CHERNOW: I was absolutely amazed during your presidency that you were a very conscientious president. You were always reading your briefing books and your intelligence reports. I was very impressed that you were able to carve out the time to read so much fiction and nonfiction. Mr. President, I feel that so much of your career has revolved around words, whether spoken words or written words, and I have a distinct sense that being a writer forms an essential part of your identity. You have a wonderful passage in the book—you’re talking about when you were studying at Columbia the three years in New York—and you write: “I lived like a monk, reading, writing, filling up journals, rarely bothering with college parties or even eating hot meals.” I’m sure that every writer out there can identify with that sentence, with the possible exception of rarely bothering with college parties. Has being a writer been an important part of your identity, and exactly when and how did that start?

OBAMA: As I describe in the book, I trace back actually my interest in politics to my interest in books. I describe how growing up in Hawaii, a child of mixed race, father’s not there, my mother was frequently absent because of her travels, and I’m trying to figure out where do I fit, what’s my place in the world. What I found was that somewhere in high school that I could maybe construct some sense of meaning for myself, some sense of purpose for myself, or at least start understanding who I was through the conversation I was having with books and authors. That ends up not only prompting a lifelong love of literature and writing, but I think it also leads me to a set of values.

I called my mom the last of the great humanists. She was somebody who wasn’t particularly religious, but deeply believed in the arts and the humanities as a way of expressing what’s best in us. I probably took some of that, applied it to my own life, and that led me to want to figure out how I could express that, not just in a private way as a writer—which tends to be more solitary—but also in a public way, in trying to make those values live. In that sense, my politics, my public life, and my more interior writing life have never been that far apart.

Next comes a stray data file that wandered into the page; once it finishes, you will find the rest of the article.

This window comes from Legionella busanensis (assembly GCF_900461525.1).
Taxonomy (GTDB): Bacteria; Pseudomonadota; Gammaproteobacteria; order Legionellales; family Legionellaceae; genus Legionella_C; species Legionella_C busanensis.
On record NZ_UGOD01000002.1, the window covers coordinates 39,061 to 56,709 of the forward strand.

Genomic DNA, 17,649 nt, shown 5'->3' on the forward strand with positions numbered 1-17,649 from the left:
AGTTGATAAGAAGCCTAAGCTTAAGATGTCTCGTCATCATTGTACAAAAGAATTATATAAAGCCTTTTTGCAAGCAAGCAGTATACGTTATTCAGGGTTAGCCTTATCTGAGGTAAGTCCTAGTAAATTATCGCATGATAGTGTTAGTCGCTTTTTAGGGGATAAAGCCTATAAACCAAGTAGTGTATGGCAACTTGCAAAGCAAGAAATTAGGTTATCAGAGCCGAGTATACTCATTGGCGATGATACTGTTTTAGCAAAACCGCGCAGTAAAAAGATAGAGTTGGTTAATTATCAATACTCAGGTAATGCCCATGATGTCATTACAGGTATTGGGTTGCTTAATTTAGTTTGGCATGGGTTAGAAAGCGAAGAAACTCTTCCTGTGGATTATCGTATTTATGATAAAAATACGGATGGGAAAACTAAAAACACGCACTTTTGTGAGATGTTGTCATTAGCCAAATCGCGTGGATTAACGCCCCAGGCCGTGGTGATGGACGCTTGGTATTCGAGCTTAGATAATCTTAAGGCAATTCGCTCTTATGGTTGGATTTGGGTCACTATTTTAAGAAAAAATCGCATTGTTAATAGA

CHERNOW: PEN America being a writers’ organization, I’m going to drag you into a little bit of shop talk here. Can you give us a picture of yourself writing this memoir? Did you, on the one hand, sit down and primarily write this out of your memories? Or were you sitting there with stacks of interoffice memos and recollections from staffers? And did it feel liberating not to be surrounded any longer by a team of White House speech writers?

OBAMA: This was more of me just trying to tell a story. I’m sitting at a desk with my yellow pads—I’m very particular about the pens I like, because I write a first draft out in longhand—and what I was trying to do more than anything else was just tell a story. At the end of each chapter or each episode, I would then do my own fact-checking, initially. I was trying to describe to my daughters, Malia and Sasha, what it was like pre-Google, pre-Wikipedia, pre-internet, because I’m not sure I would have been able to do the book in exactly the same way without the fact that you can just pull up—you can type in a date and basically see everything that, at least, was on my public schedule for that day. It’s a little scary to realize that pretty much those entire eight years of my presidency were documented hour by hour. But it was liberating as a writer, because I didn’t have to go out there and dig through all kinds of paper and manuscripts. It made it very efficient.

Then once that was done, I sent it off to the fact-checkers and the researchers to make sure that I had gotten the story more or less right. But really, I ended up writing this more as a story, and I think the battle for me was wanting to maintain the interest of a lay reader—to get a sense of what it is like for somebody who they can maybe can identify with as a young man or a father or a husband, who then takes this extraordinary journey through the strange experience of being president—while at the same time chronicling historical events in a way that, for professionals like you, in the future they can look it up and say, all right, this is at least how he thought about it, this is how this or that happened, and trying to balance telling a story while still providing a fair historical accounting I think was a big wrestling match I had throughout the book.